School lockdowns, and preparing for a possible intruder, have become a fact of life for many metro Atlanta, Ga., schools.
School safety has changed in recent years with mass shootings such as the 2012 incident at Sandy Hook Elementary School, where 20 students and six staff members were killed by a gunman, still fresh in the minds of many Americans, The Atlanta Journal-Constitution reported.
In most cases, a school lockdown is ordered by a principal or school resource officer when there are armed suspects nearby or a fight between students gets particularly violent, the Atlanta newspaper reported. In less urban areas, lockdowns have been ordered when a hunter errantly encroaches on school property.
Metro Atlanta schools not only conduct fire drills and tornado drills, but most now teach students – from elementary school upward – what to do during lockdowns.
“Many of them treat it the same as math class,” said Shannon Flounnory, executive director for safety and security in the Fulton County School District. “It’s a part of school now. It’s a part of the times that we’re in now.”
In Fulton County, there are “soft” lockdowns and “hard” lockdowns, authorities said. A hard lockdown includes not allowing anyone to leave a classroom.
In Cherokee County, students are taught to stay away from windows and doors and to move near cinder block walls in a dangerous situation.
DeKalb County has three levels of lockdowns, officials said. The protocol for the most serious lockdown level includes locking classroom doors, turning lights out and possibly barricading the doors.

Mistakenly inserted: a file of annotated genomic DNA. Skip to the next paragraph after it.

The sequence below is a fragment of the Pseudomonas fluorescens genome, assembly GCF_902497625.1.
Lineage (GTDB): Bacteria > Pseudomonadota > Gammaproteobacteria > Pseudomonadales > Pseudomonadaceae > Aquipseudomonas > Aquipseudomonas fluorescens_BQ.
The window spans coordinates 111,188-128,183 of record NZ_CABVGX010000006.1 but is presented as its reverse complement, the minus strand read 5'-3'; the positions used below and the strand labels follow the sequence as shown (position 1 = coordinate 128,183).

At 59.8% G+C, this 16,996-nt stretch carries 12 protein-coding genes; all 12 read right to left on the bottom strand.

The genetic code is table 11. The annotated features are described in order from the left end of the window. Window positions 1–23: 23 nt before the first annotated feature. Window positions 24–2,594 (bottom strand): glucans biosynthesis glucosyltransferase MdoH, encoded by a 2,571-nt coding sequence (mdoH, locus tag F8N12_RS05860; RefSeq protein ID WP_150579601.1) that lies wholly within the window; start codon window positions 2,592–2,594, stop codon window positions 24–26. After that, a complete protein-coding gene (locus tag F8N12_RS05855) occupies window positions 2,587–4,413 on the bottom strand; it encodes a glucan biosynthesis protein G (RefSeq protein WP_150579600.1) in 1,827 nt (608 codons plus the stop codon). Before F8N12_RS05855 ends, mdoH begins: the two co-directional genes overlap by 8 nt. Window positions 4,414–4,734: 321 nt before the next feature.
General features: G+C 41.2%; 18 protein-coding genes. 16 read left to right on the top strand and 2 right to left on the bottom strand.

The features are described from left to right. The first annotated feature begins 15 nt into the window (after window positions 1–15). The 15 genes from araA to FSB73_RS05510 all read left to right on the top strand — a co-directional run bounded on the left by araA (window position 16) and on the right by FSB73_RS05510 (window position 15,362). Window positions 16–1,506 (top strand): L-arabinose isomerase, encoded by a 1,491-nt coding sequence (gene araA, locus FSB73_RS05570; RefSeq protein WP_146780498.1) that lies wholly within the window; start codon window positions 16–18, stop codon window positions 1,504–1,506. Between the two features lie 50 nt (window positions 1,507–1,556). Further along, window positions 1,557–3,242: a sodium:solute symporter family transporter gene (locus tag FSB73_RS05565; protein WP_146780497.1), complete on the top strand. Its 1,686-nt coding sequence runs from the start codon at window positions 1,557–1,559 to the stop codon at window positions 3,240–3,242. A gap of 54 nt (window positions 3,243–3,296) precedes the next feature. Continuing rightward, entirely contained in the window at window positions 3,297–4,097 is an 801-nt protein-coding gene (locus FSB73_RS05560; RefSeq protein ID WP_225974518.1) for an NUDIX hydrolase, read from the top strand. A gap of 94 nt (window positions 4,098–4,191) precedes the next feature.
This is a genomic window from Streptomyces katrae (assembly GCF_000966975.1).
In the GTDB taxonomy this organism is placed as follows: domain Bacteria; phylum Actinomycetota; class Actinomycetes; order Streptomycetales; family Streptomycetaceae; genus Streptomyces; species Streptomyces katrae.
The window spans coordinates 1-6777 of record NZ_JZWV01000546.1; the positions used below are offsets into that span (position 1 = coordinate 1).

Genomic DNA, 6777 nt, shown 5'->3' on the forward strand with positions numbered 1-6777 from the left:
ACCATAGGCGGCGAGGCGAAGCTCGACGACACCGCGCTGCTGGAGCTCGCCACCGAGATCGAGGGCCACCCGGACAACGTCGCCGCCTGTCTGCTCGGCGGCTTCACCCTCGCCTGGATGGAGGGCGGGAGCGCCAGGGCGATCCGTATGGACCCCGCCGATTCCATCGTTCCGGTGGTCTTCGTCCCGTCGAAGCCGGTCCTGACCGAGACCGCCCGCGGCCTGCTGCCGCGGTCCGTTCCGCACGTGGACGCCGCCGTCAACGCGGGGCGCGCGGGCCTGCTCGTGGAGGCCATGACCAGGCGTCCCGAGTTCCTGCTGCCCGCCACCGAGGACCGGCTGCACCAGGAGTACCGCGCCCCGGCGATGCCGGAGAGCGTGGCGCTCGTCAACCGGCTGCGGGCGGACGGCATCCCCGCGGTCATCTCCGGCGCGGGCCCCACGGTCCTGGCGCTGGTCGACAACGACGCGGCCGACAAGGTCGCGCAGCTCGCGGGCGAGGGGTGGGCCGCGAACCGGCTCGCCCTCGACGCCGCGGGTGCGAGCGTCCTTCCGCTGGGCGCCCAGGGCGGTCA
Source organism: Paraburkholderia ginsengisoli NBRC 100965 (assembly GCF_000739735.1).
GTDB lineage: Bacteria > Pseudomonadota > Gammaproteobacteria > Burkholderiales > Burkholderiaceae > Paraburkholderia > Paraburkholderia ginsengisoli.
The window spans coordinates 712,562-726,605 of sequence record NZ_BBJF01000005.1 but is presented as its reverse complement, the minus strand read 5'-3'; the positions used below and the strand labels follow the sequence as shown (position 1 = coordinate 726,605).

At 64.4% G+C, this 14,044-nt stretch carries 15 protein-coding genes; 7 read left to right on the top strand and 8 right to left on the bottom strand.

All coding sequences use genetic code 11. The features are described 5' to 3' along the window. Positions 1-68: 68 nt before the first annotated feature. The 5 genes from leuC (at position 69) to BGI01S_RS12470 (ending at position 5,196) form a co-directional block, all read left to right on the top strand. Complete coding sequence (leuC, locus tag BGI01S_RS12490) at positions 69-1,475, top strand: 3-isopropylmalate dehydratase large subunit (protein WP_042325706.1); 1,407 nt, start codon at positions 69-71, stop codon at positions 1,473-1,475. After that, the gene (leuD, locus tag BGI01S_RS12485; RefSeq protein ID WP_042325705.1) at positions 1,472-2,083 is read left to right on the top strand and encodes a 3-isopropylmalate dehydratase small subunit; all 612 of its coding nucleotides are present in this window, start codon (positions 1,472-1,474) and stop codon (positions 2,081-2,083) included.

The general theory in DeKalb County and other school districts is that “if we are going to err, we are going to err on the side of caution,” said Don Smith, the DeKalb County school district’s public safety director.
In north Fulton County, Johns Creek High School student Andrew Liang said he and his classmates are trained for lockdowns once every few months. The drills, he said, typically last about 10 minutes. Liang said half of the students stayed home from school one day last school year when rumors of a mass shooting spread through the school. School officials handled the situation well, he said, but Liang said he’d like to see more drills.
“Our school should practice lockdowns more often, and make them second-nature for students and teachers,” he said.
Some Parent Teacher Association groups have helped pay for systems that lock classroom doors during a lockdown. One thing the state’s PTA leader would like to see parents do is be more vigilant about providing contact information so they can be notified if there is a school lockdown.
Law enforcement’s “ability to communicate is as good as the information parents give them,” said Georgia PTA President Lisa-Marie Haygood, who has a daughter in the Cherokee County school system.
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